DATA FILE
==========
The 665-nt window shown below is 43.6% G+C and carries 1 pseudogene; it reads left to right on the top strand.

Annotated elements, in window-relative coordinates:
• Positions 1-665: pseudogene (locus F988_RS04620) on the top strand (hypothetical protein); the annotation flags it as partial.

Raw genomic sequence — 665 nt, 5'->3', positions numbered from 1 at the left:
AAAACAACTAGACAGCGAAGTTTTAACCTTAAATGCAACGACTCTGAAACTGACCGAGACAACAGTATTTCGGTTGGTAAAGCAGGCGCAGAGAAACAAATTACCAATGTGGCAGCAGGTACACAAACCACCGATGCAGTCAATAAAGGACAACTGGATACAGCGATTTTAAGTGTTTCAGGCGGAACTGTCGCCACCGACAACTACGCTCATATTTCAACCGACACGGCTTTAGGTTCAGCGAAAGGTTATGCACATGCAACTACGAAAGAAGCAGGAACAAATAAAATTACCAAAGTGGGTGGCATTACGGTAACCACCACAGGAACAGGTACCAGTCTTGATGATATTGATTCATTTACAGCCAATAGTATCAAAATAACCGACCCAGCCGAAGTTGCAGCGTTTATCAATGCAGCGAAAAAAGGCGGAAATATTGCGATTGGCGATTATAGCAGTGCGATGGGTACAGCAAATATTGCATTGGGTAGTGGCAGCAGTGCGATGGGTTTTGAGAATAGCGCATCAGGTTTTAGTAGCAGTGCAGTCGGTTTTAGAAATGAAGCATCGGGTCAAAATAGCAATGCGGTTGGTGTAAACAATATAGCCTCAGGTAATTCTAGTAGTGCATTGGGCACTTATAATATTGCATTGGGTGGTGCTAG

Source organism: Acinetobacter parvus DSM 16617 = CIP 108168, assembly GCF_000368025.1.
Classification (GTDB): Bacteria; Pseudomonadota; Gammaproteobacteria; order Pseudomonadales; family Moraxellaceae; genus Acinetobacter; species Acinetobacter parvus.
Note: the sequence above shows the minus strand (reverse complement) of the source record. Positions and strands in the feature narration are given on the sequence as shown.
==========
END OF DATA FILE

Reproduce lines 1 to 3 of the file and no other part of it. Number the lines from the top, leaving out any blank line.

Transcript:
The 665-nt window shown below is 43.6% G+C and carries 1 pseudogene; it reads left to right on the top strand.

Annotated elements, in window-relative coordinates:
• Positions 1-665: pseudogene (locus F988_RS04620) on the top strand (hypothetical protein); the annotation flags it as partial.